The Beauty Industry can be so overwhelming. In a world wherein strobing and contouring is the game, we may want to step back a little and dig more of the basics. Here are a few things to get into consideration before and after buying your soon-to-be ‘holy grails’.
Unless you’re a lab rat, then it’s time to take note of what’s in your product before purchasing.
Curious about what ‘methylparaben, ethylparaben, propylparaben, butylparaben, and isobutylparaben‘ written at the back labels are? You might’ve overheard horrendous things about it but are they really bad for you? Let’s find out!
Parabens are chemical compounds mainly used as preservatives in cosmetics, pharmaceutical products, and even in food to help prevent the accumulation of harmful bacteria, molds, and fungi. In short, they’re added to extend product shelf life.
For the past few years, companies have been avoiding parabens because of the study made back in 2004 wherein they’ve inaccurately named Parabens as cause of breast cancer. So far, there are NO KNOWN FACTS supporting this claim yet people are still in panic over the rumors.
The most common question is… “Is there Lead in my Lipstick?“
This has been a topic for over a decade and the results are still the same. The answer is YES. Truth be told, most lipsticks contain lead BUT only in a minuscule quantity which does not really pose health concerns and safety hazards. That being said, FDA does not approve of FAKE items that has been found to have high levels of lead. Read my blog post about it here.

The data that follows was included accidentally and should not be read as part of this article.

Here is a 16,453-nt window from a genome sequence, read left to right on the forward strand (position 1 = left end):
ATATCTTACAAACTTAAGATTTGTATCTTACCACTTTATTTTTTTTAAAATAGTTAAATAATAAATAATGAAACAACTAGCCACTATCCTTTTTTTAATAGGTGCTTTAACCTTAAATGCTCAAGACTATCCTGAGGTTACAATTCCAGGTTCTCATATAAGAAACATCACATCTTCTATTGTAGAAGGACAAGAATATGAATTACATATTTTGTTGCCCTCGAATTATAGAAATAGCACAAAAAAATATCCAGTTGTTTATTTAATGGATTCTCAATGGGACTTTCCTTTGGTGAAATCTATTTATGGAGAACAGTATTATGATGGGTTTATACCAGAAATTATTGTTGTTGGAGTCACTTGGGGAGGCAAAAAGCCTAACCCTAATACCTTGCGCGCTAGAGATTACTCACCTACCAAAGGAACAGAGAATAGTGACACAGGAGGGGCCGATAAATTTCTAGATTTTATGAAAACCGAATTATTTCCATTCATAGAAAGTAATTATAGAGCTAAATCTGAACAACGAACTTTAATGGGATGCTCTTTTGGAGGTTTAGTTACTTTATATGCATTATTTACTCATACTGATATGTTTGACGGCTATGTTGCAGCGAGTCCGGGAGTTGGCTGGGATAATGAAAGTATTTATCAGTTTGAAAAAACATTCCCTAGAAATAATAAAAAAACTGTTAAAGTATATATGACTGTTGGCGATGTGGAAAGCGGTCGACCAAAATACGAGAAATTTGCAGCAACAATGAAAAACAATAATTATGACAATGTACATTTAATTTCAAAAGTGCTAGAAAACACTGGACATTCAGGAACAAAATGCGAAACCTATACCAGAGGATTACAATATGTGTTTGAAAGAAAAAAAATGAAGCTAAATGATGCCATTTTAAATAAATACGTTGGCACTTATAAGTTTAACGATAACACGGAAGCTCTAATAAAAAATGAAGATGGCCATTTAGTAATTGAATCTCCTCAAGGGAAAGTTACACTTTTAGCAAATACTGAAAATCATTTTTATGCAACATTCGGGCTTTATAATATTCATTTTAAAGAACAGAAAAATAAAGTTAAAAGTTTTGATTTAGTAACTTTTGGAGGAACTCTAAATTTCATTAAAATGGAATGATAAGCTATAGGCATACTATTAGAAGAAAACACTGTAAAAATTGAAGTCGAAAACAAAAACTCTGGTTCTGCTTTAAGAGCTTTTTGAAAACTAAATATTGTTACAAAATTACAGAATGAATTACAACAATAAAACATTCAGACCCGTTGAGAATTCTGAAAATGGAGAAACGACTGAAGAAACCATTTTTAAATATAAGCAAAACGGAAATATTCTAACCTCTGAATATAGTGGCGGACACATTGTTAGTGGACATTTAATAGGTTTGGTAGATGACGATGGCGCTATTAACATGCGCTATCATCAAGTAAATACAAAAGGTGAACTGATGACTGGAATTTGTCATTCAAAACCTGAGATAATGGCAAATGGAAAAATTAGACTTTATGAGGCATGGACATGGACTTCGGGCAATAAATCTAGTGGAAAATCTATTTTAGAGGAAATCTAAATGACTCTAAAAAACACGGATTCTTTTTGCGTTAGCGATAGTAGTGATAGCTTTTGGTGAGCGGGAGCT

Sure you’ve heard about the ‘gold ring test’ and sorry for breaking your bubble but it’s clearly a sham. This has to undergo a specific laboratory test to know if there is lead or of what percentage it has.
Pretty self-explanatory. These brands DO NOT TEST ON ANIMALS. I’m pleased to see that most of my favorites are listed. Are yours in here too? Let’s see…
or you may also go to PETA‘s website, search through, and explore.
3. Expiration Date
Does your makeup expire?
YES. Just like any other products, makeup has an expiration date too. Surprisingly, not all cosmetic brands print this out. They’re usually labeled ONLY if the item’s shelf life period is 30 months or less. So if you don’t see any expiry date present, it’s probably still good for 30 months to 3 yrs (e.g. eyeshadow palettes).
On that note, ever wondered what this symbol means?
This is a PAO sign or Period After Opening. It is a mix of a number followed by a letter which tells you how many months your product can be used safely AFTER opening.
Also, see the alphanumeric code printed in there? That’s what you call a Batch or a Lot No. This will help you know when your item will expire if Expiration Date and Production Date are not present. Now head over to checkcosmetic.net and key in the Brand Name, Code, and click on Calculate. Easy peasy!
And if all else fails, you may refer to the chart below.
To round things up, I’d say it’s still your decision whether you want to completely disconnect from these. I’m just putting this out there for the benefit of my fellow makeup lovers. Keep in mind that it pays to be informed. Sharing is caring.
You know the drill; if you have questions, feel free to ask them in the comments and I would gladly assist you.